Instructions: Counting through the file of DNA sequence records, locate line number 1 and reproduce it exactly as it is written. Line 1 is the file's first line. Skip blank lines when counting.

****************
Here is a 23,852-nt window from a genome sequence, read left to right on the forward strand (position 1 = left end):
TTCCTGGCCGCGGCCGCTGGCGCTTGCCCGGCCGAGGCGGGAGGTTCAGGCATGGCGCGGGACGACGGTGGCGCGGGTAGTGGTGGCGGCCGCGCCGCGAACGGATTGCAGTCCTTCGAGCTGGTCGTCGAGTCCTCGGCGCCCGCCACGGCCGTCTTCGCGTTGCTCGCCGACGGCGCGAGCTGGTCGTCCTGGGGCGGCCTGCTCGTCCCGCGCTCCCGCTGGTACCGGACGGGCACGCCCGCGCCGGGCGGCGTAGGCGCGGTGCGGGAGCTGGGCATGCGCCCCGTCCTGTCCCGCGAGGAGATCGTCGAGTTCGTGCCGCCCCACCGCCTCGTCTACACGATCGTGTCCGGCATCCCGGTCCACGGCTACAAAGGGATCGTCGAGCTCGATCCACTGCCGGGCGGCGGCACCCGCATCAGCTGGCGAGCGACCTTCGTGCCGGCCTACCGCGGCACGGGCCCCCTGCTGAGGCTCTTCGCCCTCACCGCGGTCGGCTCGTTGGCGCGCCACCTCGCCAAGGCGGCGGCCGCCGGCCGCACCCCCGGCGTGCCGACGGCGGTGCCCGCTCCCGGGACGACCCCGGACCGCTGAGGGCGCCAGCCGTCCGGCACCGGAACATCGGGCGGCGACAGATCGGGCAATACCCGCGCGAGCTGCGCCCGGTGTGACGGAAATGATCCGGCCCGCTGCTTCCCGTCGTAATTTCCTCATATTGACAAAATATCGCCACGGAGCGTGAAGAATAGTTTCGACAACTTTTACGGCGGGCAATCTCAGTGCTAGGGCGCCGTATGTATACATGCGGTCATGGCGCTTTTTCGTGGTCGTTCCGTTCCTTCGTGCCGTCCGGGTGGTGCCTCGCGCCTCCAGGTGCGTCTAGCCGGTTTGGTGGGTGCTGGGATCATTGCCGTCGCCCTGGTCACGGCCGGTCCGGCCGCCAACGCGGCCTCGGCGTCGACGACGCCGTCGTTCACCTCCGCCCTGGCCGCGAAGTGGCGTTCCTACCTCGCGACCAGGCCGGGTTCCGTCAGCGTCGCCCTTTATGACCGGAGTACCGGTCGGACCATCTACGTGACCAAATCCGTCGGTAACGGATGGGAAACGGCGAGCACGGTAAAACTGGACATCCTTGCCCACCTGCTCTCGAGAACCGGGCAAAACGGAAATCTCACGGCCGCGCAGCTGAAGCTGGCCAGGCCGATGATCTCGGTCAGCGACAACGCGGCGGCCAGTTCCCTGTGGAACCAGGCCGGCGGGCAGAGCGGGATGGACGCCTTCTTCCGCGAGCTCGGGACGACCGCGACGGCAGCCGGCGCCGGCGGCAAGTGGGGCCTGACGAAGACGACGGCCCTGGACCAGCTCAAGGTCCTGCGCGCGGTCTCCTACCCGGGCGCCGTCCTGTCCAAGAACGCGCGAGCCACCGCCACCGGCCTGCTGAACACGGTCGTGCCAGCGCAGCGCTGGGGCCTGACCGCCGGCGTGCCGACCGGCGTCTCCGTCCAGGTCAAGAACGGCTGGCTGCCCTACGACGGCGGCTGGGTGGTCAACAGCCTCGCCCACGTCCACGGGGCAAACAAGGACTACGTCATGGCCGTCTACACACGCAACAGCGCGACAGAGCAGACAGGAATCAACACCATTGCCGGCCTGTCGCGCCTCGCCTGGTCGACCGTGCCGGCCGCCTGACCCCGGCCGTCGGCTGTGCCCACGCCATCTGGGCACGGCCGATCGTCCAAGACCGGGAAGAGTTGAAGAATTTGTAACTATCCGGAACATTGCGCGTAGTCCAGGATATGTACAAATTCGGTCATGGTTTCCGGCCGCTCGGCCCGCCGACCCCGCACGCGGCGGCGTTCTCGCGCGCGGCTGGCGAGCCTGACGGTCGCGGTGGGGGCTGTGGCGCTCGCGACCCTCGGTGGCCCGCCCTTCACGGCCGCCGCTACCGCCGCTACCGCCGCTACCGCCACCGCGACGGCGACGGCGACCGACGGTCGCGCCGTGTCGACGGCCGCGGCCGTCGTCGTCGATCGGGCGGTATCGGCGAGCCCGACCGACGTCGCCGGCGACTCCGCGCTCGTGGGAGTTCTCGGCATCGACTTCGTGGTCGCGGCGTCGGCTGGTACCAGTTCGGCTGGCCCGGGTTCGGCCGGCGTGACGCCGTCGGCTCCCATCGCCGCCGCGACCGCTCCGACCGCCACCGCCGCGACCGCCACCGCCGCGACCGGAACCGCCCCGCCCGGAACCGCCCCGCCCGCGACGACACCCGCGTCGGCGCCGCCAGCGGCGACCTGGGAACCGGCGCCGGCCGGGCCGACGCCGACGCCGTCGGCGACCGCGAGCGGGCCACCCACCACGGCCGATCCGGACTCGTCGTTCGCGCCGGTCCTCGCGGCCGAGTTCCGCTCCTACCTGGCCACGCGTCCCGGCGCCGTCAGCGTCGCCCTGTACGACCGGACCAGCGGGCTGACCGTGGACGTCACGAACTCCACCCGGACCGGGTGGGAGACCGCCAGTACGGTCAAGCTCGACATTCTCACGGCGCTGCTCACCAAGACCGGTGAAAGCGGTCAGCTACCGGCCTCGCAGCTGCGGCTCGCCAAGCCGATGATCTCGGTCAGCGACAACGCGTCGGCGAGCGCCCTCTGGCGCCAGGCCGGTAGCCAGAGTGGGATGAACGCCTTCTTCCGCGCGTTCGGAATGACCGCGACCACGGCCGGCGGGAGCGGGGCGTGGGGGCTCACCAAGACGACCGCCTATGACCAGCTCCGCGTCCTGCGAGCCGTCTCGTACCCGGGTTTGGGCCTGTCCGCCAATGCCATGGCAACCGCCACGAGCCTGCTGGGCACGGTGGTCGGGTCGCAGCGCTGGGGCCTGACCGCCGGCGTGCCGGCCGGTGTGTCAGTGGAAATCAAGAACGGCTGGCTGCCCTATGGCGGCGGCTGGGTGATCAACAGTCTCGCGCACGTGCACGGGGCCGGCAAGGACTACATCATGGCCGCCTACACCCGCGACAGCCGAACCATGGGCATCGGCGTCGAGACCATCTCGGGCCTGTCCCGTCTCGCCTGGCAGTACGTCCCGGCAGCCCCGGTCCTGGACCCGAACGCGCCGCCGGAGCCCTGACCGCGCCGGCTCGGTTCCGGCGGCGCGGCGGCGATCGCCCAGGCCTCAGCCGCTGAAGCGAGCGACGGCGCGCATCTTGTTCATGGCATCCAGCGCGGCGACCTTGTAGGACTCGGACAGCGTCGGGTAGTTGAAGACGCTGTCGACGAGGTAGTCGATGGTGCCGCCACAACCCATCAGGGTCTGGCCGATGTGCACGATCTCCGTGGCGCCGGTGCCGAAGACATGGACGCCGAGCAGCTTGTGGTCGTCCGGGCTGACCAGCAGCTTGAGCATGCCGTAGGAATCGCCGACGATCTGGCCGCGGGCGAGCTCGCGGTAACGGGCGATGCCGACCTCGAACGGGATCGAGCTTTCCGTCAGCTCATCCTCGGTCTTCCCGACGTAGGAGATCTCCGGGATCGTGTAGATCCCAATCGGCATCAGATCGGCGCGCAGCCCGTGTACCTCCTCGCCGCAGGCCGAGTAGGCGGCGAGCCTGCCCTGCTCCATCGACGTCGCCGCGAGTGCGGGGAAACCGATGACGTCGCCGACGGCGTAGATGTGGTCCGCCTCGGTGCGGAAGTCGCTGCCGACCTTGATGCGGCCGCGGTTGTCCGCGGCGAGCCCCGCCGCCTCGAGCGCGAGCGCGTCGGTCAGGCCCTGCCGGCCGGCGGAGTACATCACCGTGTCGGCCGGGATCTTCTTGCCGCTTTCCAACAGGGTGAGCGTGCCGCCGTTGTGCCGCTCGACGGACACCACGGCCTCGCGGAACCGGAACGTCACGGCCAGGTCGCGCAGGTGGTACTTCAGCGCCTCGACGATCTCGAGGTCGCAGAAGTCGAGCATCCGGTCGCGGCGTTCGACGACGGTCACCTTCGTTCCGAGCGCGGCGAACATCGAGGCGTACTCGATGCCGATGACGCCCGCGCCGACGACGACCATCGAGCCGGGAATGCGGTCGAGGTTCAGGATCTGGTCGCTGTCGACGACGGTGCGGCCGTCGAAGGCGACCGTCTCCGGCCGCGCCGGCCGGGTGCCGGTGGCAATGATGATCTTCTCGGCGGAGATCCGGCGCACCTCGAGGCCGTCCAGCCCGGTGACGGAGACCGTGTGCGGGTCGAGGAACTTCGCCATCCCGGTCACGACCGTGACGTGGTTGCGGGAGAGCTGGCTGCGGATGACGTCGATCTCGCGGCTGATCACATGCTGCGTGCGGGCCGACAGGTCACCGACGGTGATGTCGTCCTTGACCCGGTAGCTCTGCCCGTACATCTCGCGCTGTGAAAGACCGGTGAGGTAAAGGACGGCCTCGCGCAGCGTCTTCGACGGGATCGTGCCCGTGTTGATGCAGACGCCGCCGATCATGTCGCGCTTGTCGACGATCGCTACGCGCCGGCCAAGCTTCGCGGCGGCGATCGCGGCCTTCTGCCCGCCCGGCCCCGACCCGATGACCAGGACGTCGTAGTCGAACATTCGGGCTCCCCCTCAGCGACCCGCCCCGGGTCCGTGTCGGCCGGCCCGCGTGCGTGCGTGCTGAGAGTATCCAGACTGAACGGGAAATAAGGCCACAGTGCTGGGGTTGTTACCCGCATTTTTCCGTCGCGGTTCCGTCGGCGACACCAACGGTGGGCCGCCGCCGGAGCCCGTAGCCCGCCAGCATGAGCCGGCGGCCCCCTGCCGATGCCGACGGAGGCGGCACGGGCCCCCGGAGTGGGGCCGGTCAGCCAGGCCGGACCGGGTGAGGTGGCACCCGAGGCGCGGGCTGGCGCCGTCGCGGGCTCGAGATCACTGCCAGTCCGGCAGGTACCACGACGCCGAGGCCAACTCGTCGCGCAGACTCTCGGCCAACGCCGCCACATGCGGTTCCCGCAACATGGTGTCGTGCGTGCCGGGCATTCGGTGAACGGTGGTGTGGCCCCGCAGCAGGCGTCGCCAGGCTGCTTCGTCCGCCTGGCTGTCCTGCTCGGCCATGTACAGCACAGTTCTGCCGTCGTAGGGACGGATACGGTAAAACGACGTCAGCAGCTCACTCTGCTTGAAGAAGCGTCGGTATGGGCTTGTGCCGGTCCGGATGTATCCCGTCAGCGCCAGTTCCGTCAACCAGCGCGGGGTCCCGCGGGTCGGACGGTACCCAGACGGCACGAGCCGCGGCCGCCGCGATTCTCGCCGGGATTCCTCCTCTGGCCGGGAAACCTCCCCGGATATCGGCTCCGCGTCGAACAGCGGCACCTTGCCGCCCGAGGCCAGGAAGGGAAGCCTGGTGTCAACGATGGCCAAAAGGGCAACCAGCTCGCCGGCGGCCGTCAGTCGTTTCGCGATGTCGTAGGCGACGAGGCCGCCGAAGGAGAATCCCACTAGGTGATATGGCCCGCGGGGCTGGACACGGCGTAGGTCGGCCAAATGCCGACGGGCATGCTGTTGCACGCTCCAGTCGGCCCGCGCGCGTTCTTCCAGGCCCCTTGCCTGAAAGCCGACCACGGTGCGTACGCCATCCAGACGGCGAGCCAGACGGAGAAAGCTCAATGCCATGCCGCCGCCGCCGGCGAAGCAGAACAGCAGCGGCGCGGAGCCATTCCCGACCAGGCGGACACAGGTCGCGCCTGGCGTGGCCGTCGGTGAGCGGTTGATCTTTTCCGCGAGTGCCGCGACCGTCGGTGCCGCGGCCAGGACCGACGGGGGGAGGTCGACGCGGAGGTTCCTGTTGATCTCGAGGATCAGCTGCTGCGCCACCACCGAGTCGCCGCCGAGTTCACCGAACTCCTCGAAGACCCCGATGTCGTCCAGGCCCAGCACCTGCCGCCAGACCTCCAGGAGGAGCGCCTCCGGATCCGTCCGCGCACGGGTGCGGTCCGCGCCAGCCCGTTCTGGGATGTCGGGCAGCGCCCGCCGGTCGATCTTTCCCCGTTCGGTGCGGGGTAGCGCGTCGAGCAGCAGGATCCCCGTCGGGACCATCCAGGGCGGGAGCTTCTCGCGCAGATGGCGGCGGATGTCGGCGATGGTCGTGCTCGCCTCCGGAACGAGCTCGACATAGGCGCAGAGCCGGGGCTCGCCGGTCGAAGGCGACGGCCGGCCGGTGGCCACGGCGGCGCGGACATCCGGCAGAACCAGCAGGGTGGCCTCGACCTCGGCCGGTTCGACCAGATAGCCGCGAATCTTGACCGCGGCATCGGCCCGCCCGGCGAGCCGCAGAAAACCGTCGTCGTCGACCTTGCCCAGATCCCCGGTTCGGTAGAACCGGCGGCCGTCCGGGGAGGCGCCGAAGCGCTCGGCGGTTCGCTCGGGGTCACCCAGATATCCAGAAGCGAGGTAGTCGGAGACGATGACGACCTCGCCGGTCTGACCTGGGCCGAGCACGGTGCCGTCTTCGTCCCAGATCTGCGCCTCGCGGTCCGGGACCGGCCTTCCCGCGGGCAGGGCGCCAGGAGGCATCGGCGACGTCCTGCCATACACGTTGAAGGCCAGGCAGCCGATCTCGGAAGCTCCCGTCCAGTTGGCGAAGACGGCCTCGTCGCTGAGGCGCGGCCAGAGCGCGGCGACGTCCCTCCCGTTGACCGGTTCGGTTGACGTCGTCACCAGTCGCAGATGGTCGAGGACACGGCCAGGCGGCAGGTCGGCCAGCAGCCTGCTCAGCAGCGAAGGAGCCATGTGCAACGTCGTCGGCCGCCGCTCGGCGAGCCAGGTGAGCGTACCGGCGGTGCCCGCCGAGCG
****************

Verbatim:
Here is a 23,852-nt window from a genome sequence, read left to right on the forward strand (position 1 = left end):